"Since our institution has taken the necessary measures during the pandemic, we did not have any problem. We have overcome the pandemic process without any major issues thanks to several practices such as health checks before attending the ship," he said.
Uzşen added that they are working in 12-hour shifts on the vessel, providing enough time for everyone to rest, which is crucial considering the high sensitivity of the work that is being conducted.
"Our ship has all the opportunities that any seismic vessel that operates in international waters has. Our personnel can watch TV and play various games in the lounge. We have a library, table tennis and a gym. We also have a Wi-Fi connection. All of our personnel have the right to benefit from these opportunities during their resting hours unlimitedly," he added.
Explaining that it is a routine to take a break after a 35-day working period in order to make sure that the vessel has the necessary care and treatment, Uzşen said that following a series of tests ensuring the well-being of the vessel, the operations in the field will continue.
"After this care and repair work is being completed, as well as the refueling and personnel change, we will conduct a test sailing offshore of Antalya. Then, we will continue our work," he said.
Oruç Reis, which is 90% domestically produced with its design, workmanship and integration, is able to conduct various geological, geophysical. hydrographic and oceanographic research. Being one of the five to six fully equipped seismic vessels in the world, the ship is able to conduct 2D and 3D seismic research.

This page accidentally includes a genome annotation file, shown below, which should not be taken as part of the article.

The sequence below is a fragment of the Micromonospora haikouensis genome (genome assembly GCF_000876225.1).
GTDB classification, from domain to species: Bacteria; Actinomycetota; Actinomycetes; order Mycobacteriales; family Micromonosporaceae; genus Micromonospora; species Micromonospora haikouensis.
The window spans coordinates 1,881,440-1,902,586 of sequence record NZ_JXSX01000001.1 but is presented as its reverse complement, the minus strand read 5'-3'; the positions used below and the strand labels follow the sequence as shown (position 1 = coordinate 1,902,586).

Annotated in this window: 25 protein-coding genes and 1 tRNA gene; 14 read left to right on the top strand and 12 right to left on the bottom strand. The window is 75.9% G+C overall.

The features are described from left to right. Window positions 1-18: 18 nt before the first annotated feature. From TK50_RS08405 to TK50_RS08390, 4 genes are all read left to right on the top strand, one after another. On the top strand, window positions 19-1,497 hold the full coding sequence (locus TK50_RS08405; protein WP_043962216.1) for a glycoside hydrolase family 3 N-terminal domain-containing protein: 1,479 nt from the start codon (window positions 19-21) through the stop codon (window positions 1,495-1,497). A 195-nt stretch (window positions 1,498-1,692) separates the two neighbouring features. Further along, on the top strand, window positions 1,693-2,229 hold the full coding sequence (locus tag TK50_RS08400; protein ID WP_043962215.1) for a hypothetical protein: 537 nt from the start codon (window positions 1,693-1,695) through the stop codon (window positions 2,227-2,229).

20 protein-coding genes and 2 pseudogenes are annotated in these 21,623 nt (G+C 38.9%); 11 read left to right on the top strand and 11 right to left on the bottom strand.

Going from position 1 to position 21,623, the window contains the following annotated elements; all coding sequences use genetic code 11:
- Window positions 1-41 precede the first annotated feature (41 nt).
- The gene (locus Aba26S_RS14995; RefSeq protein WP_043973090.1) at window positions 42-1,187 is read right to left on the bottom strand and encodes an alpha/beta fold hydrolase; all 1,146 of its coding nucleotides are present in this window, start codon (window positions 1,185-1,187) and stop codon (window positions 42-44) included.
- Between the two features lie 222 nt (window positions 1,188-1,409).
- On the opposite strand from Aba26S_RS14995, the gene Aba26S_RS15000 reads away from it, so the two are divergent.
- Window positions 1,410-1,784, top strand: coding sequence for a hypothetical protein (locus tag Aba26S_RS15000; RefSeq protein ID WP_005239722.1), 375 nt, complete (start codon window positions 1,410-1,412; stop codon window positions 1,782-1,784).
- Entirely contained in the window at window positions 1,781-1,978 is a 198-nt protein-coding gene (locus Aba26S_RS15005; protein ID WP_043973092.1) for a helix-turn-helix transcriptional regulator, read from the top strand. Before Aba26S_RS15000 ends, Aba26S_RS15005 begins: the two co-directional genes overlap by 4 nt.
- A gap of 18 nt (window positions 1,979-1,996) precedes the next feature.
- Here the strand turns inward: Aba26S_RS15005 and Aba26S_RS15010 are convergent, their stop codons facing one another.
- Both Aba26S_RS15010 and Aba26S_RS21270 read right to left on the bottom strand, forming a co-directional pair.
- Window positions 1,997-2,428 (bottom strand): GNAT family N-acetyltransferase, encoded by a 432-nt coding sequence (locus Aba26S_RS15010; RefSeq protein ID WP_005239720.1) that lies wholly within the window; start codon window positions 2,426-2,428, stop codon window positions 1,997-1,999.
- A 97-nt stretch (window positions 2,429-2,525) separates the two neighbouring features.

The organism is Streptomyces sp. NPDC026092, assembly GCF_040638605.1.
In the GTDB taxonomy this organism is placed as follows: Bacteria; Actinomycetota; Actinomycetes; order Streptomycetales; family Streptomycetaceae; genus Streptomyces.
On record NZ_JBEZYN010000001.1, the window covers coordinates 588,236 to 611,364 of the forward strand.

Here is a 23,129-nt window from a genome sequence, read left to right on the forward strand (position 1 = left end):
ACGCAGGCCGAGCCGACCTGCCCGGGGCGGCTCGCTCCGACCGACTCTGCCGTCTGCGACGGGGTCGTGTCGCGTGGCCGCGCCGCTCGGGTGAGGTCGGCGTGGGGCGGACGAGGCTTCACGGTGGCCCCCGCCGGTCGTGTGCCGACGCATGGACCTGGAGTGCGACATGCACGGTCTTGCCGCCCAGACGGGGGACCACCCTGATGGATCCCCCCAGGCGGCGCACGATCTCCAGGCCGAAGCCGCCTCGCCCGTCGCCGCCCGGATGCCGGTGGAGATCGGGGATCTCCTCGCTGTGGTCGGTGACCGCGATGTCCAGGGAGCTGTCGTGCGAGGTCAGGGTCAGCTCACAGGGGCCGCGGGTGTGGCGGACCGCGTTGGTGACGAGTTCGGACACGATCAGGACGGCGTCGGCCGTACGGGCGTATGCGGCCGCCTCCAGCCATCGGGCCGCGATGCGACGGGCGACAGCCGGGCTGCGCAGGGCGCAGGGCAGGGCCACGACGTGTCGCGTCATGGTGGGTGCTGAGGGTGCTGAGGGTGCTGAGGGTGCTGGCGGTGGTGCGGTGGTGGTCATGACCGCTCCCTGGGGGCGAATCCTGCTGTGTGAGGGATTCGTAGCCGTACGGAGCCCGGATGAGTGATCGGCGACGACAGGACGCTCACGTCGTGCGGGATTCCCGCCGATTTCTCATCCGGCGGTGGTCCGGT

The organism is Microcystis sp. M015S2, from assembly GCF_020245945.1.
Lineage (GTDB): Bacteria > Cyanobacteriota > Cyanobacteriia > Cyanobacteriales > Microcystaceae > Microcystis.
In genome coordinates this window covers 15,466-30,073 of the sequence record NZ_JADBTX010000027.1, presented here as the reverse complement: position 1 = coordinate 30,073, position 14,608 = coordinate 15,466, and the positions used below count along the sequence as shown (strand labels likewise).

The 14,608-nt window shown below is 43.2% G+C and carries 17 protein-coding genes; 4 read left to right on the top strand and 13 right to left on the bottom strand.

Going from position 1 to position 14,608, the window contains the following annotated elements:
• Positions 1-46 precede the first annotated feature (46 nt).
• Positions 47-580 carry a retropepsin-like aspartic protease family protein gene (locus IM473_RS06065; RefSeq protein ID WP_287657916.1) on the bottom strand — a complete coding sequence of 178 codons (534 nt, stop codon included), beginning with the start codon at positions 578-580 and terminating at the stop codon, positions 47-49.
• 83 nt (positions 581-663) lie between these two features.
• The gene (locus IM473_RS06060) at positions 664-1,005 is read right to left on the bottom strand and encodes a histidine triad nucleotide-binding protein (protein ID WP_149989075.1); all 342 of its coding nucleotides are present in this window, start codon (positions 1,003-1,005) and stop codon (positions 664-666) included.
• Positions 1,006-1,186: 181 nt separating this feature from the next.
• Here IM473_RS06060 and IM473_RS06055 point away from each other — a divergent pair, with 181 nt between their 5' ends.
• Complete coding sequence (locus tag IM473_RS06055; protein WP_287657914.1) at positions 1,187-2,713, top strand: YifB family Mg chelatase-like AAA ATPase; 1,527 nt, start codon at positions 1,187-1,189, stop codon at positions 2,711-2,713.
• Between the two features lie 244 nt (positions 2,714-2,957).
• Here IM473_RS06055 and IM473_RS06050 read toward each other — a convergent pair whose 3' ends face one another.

Built by Turkish engineers at a local shipyard in Istanbul in June 2018, the Oruç Reis had previously been conducting seismic surveys in the Black Sea and Marmara.
It was the fourth vessel Turkey dispatched in the Eastern Mediterranean. Prior to that, Ankara sent two drilling vessels – Fatih and Yavuz – to the Eastern Mediterranean for exploration and research work.
The Turkish-flagged drillship Fatih launched offshore drilling operations this May in an area 75 kilometers, some 42 nautical miles, off the western coast of the island of Cyprus.
The sixth-generation ultra-deepwater drillship, Yavuz, also began operations in August at the Karpaz-1 well located in the Bay of Gazimagusa – also known as Famagusta, in the Turkish Republic of North Cyprus (TRNC).
On the other hand, Turkey's first seismic vessel, the Barbaros Hayrettin Paşa, bought from Norway in 2013, has been conducting exploration in the Mediterranean since April 2017.
Ankara accuses Athens of pursuing maximalist policies in the Eastern Mediterranean and underlines that its maritime claims constituted a violation of Turkey's sovereign rights.
Turkey has long contested the Greek Cypriot administration's unilateral drilling activities in the Eastern Mediterranean, asserting that the TRNC also has rights to the resources in the region.
President Recep Tayyip Erdoğan has said previously that the only solution to the dispute is to reach a win-win agreement through dialogue and negotiations and has urged Athens to respect Turkey's rights.